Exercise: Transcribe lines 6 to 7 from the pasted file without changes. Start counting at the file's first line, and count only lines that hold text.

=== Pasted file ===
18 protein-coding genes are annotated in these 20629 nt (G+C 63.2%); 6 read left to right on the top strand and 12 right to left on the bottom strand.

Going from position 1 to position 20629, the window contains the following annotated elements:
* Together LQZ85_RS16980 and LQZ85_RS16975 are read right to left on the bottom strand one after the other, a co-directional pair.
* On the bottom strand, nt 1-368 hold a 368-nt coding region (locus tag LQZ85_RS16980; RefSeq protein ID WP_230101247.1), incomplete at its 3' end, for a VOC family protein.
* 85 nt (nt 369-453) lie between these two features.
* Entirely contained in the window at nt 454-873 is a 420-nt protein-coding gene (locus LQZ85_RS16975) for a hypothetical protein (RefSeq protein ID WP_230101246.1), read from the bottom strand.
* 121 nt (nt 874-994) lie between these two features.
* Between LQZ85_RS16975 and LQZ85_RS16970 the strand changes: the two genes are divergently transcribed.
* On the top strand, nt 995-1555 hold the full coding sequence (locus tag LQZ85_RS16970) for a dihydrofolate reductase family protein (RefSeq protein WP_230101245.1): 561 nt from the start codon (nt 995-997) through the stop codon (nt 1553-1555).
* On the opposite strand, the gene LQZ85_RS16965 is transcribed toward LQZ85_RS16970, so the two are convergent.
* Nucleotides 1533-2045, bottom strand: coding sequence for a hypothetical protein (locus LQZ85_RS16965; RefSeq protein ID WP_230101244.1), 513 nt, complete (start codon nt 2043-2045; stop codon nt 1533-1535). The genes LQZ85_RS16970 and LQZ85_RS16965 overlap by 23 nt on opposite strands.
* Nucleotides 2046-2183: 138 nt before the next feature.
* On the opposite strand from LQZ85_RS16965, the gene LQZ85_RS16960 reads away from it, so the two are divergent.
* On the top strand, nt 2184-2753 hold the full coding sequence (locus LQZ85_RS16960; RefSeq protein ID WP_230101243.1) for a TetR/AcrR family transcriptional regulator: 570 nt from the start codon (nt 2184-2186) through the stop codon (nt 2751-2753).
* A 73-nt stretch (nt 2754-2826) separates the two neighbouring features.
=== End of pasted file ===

* Entirely contained in the window at nt 454-873 is a 420-nt protein-coding gene (locus LQZ85_RS16975) for a hypothetical protein (RefSeq protein ID WP_230101246.1), read from the bottom strand.
* 121 nt (nt 874-994) lie between these two features.